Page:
Ethics,  Language

Speaking Assumes Morality

We need people who are trustworthy in the world. This is, in part, because want to know about things that are not immediately verifiable. When we miss the game we want to be able to trust our friends to tell us who won.

We pity the gullible person who is prepared to overhaul her entire set of assumptions about the world because her friend tells her that there are people in a far off land who have wings. We don’t enjoy watching her being taken for a ride. Similarly, we feel for the person who trusts no one and lives in permanent relational isolation.

If we are lied to we think that something has functioned against its intended purpose. And it seems to be more than a misfire, some kind of innocent mistake. We also believe that a moral rule has been breached.

Furthermore, we think that the kind of honesty required is intentional. In other words, a person should intend that what he says is true and make a go if it. Telling the truth doesn’t count as morally right if it is done by accident or despite the intentions of the teller. What if one intended to lie, but inadvertently told the truth? Making a mistake in what one reports to be the case is different to saying something false intentionally. Sure, there are perhaps cases that some people think justify lying, but that is not something normative. On the contrary, what makes those cases interesting is just that – they appear to contravene a basic assumption about moral law.

It also appears that the instinct for truth is built in from the outset. It has to have been there before talking began. In other words, language didn’t emerge with its functional ability and moral structure bringing up the rear. Rather, we think that language relies on and refers to a pre-existing moral structure.

Some suggest that honesty is really in our own interest. It emerged that if I am honest with others then they will be honest with me and that is better for my survival. Trust, some suggest, is developed in family groups for the sake of survival.

Those who hold views like this are generally attempting to explain our instincts in terms of an emergentist cosmology. The problem is: what if a lie would turn out to be better for our survival? Would that make it morally right?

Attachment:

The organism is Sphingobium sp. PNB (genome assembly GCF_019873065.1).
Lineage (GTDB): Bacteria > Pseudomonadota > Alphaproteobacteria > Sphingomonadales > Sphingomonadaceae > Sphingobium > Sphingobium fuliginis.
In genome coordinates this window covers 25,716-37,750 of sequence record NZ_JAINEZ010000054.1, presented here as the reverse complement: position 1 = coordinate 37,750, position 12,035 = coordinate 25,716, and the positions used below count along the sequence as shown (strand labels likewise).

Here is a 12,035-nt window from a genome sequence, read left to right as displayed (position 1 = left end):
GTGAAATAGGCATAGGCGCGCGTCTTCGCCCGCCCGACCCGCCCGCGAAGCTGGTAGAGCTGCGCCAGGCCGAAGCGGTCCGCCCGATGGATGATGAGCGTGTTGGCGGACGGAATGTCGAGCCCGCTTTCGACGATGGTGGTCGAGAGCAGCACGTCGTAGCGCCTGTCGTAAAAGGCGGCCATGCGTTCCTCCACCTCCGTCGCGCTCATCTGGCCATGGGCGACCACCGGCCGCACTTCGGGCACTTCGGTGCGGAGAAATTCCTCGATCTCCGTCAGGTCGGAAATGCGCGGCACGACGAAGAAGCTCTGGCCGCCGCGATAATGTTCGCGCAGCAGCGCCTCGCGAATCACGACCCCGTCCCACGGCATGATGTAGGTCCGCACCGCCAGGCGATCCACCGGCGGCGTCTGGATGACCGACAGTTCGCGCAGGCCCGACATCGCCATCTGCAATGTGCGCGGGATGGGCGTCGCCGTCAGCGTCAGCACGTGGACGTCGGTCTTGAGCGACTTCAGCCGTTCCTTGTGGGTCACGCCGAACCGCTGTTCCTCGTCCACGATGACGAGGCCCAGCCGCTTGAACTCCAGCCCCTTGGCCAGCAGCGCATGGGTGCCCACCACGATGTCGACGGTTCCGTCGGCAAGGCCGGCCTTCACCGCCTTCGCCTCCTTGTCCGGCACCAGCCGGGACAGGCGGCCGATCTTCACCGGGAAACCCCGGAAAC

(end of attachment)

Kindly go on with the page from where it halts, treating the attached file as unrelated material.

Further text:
Such a view of the emergence of benefits from honesty is also a little self-defeating. To see this, consider the statement, “It is helpful to human survival that we tell each other the truth.” On the view proposed, this statement itself is trustworthy in virtue of it being useful for human survival. The problem is that it is difficult to see any usefulness in this statement. How does believing it help human survival? It appears that a more vigorous statement such as, “it is morally wrong in an objective sense to lie to others and human beings are responsible to tell the truth as best they can” would serve the survival purpose better.

Those who suggest that truth telling is “good” solely because it aids human survival have a further difficulty if they think that all that exists is material. Truth telling, it seems, is an intentional activity. When I explain some thing to my son I intend to make my words work to produce true statements about the subject. Yet, it is difficult to ascribe intentions to material things.

It is better to see human beings as being designed by God who, “does not lie or change his mind” (1 Sam 15:29), for whom lying is is impossible (Heb 6:18) and, consequently, despises lying: “Lying lips are abomination to the LORD: but they that deal truly are his delight” (Prov 12:22). Lying is not what we were designed to do, but a moral breakdown that had its origin in Satan: “You are of your father the devil, and the lusts of your father you will do. He was a murderer from the beginning, and stayed not in the truth, because there is no truth in him. When he speaks a lie, he speaks of his own: for he is a liar, and the father of it” (John 8:44).

God, by his grace in the person and work of Christ, makes his people into the kind of people that tell the truth and tells us to live in our new nature not in the old, deceitful nature: “Lie not one to another, seeing that you have put off the old man with his deeds;” (Col 3:9). Of course, we all still remain tempted to lie, but we are, “taught, with regard to your former way of life, to put off your old self, which is being corrupted by its deceitful desires” (Eph 4:22).

Assistant Professor of Philosophy and History of Ideas at Southeastern Baptist Theological Seminary and The College at Southeastern.